February 24 the will of John C. Beale was allowed by the Probate Court, sureties were given on a bond in a substantial sum, and a "petition for license to sell real estate [was] filed and granted." Thereupon the lessors' successors conveyed to the plaintiff all the land covered by the option, and the executors appointed in Massachusetts of the wills of William P. Beale and John C. Beale made confirmatory releases to him. On March 3 the plaintiff tendered to the defendant a deed conveying the land here in question to him. This tender the defendant refused to accept, and this bill for specific performance was brought on April 16, 1913.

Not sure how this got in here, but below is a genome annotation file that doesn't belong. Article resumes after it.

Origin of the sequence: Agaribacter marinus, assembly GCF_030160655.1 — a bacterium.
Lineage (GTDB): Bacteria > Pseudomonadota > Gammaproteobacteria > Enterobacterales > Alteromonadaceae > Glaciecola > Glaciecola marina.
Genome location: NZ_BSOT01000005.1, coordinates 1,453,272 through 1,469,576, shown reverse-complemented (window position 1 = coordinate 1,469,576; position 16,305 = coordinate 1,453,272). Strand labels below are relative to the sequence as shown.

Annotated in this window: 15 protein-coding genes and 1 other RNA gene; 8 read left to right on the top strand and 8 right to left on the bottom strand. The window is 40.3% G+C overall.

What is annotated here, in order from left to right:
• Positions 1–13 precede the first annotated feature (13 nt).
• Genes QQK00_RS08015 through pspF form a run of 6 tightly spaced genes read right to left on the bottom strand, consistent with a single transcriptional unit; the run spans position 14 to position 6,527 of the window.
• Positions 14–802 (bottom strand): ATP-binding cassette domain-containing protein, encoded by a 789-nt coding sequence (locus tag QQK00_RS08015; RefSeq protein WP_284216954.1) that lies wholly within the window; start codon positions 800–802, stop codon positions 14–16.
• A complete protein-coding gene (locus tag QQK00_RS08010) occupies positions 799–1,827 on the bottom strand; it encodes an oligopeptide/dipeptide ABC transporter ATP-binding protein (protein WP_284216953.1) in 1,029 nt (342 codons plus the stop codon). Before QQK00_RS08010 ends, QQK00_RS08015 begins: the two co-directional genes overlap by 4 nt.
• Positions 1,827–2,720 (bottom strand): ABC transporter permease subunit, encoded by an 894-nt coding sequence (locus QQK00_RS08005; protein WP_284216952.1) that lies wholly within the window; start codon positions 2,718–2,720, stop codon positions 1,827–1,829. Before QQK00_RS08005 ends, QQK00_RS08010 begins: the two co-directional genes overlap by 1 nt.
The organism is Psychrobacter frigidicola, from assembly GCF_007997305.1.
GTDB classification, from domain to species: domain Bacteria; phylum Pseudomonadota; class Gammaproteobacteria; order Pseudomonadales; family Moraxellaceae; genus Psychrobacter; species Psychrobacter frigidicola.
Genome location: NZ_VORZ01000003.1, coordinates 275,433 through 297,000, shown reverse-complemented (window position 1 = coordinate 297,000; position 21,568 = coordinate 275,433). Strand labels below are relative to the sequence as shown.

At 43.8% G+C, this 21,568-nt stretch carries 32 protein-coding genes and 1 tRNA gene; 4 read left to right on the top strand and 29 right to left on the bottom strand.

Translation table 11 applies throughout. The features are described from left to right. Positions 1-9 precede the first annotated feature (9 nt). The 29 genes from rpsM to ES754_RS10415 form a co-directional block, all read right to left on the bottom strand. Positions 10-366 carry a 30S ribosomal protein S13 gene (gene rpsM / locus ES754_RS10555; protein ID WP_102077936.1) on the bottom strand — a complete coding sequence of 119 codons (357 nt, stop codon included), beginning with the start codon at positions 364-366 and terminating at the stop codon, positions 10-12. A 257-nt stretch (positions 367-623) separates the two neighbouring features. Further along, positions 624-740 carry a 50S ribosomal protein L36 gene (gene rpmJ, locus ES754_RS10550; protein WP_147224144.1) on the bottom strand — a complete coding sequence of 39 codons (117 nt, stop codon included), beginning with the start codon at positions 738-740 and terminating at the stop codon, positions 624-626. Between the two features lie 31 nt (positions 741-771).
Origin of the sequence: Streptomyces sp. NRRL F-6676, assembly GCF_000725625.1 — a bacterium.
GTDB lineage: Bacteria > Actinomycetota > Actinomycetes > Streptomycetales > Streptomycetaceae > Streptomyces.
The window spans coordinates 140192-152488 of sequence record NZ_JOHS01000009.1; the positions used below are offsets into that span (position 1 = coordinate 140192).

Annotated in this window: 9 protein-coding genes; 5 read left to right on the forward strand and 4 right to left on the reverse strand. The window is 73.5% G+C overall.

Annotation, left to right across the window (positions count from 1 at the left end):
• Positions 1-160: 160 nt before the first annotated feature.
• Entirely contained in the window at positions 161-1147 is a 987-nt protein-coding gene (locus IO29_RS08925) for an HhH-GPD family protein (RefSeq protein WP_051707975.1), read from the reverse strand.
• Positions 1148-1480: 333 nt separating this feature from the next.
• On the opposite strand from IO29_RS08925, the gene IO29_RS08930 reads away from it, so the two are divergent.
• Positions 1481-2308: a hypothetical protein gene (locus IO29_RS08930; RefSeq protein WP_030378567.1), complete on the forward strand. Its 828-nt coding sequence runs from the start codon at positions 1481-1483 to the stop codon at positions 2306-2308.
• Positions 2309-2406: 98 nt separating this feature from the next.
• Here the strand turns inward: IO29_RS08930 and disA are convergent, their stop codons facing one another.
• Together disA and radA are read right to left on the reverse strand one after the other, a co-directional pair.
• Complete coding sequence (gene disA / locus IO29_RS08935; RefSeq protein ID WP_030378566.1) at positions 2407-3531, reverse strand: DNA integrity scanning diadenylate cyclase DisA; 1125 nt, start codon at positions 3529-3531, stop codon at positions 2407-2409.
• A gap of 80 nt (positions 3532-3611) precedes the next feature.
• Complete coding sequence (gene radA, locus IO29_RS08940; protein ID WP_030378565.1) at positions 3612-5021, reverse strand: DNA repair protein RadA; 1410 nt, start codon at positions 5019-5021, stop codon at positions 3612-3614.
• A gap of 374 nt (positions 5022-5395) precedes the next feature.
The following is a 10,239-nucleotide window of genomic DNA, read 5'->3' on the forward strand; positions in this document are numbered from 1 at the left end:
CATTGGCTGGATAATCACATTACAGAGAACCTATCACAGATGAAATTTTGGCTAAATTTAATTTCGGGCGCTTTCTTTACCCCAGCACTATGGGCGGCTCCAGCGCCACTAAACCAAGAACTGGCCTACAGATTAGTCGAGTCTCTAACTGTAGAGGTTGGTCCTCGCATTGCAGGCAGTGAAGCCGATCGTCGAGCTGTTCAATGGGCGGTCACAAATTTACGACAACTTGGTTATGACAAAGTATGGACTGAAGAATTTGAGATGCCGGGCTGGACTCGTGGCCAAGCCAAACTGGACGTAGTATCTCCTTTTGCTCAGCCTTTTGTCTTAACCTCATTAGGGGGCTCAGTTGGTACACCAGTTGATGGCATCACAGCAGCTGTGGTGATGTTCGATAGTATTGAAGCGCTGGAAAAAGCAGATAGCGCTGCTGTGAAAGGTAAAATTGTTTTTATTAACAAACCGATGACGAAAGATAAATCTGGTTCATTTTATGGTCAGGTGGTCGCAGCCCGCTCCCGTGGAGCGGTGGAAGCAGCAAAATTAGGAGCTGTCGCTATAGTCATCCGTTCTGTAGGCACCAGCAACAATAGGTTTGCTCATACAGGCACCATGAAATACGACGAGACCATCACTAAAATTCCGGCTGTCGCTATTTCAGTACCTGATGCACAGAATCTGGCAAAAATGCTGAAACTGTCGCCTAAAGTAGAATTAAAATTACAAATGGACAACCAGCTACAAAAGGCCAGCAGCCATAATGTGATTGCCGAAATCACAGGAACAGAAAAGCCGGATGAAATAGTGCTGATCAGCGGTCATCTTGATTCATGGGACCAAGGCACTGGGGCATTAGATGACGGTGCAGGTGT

Between March 3, when the plaintiff tendered to the defendant the conveyance of his "place" in Hingham, and April 16, when the present bill in equity was filed, an agreement was entered into between the plaintiff and the defendant which resulted in all the land covered by the option being conveyed to the wife of the defendant Wiles, heretofore spoken of as the defendant. It is apparent that this subsequent agreement was in the nature of a compromise. It has been so treated in effect by both parties, in that no reference has been made to it by either party in support of their respective contentions in this suit.